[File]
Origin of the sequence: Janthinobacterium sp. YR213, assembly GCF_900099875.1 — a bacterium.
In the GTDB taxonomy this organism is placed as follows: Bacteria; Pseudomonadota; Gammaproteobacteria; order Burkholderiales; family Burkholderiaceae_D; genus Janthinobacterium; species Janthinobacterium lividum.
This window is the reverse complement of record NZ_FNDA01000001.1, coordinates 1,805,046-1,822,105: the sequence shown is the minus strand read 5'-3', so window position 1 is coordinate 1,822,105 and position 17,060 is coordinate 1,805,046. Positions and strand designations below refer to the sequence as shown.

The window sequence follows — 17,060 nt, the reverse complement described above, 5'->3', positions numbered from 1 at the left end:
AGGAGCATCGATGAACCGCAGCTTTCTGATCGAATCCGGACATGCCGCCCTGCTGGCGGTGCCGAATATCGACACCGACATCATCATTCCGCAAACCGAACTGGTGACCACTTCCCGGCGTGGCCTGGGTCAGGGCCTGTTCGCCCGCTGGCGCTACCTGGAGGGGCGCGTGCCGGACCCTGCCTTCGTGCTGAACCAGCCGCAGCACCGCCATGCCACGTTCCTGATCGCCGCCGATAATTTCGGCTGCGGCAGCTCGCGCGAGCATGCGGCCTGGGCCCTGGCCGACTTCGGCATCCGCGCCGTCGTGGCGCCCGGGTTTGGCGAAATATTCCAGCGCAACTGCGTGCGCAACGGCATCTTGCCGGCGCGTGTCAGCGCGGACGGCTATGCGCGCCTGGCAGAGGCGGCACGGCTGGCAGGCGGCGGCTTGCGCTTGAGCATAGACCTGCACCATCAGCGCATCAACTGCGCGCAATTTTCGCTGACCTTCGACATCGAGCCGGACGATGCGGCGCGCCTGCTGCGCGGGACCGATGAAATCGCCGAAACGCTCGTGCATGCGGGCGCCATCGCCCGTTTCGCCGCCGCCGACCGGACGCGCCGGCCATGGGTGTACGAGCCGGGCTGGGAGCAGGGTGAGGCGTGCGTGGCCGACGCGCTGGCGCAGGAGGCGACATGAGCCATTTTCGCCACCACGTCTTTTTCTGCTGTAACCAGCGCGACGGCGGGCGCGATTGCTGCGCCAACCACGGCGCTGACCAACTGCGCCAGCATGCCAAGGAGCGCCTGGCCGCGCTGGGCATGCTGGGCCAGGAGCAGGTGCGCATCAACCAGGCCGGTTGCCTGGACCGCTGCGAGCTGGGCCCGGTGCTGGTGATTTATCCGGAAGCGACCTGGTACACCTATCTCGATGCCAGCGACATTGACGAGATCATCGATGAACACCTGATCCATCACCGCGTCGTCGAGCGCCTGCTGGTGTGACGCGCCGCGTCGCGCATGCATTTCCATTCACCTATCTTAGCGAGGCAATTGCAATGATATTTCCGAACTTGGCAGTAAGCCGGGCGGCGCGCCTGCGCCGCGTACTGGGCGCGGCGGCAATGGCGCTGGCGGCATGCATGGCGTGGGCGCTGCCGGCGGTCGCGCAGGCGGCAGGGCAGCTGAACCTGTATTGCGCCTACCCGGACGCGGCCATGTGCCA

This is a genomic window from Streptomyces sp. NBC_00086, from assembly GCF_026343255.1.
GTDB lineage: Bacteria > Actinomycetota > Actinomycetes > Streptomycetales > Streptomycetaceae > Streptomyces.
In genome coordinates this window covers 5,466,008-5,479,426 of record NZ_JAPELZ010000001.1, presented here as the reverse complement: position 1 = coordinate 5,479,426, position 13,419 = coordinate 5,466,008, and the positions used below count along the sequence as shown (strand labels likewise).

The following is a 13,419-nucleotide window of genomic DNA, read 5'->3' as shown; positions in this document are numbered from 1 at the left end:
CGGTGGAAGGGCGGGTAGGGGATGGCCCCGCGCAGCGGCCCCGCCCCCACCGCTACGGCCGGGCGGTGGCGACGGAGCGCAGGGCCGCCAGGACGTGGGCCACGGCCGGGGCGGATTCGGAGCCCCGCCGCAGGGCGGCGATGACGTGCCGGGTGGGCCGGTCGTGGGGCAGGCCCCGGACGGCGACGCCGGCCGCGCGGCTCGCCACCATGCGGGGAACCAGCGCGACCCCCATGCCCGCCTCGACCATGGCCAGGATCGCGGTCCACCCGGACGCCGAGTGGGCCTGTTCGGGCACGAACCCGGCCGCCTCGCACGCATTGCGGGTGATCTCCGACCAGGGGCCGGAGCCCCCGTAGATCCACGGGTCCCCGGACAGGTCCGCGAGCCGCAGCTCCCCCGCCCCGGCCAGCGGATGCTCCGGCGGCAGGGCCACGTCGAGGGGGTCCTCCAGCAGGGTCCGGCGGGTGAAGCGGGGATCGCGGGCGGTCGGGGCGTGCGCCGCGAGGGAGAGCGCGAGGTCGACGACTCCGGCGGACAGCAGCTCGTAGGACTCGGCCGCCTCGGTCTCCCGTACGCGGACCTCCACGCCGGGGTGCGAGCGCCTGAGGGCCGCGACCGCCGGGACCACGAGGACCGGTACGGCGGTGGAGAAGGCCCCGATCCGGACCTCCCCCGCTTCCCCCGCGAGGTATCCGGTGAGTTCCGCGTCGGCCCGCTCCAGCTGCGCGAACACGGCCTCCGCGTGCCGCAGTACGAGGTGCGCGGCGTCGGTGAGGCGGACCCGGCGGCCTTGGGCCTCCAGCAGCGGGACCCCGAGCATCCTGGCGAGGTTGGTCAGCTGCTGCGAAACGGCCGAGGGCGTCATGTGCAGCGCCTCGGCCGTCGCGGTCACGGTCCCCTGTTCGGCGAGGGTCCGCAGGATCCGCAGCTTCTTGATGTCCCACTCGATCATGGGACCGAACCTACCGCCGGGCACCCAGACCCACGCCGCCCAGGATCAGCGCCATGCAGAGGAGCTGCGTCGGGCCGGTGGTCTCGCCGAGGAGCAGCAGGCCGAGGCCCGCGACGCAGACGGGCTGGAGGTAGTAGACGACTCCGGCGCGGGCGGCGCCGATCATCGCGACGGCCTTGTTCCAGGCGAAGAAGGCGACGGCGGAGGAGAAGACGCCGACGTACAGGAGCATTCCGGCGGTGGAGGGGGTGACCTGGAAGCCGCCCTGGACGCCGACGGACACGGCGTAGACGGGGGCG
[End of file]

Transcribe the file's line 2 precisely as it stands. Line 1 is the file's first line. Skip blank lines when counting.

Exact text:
In the GTDB taxonomy this organism is placed as follows: Bacteria; Pseudomonadota; Gammaproteobacteria; order Burkholderiales; family Burkholderiaceae_D; genus Janthinobacterium; species Janthinobacterium lividum.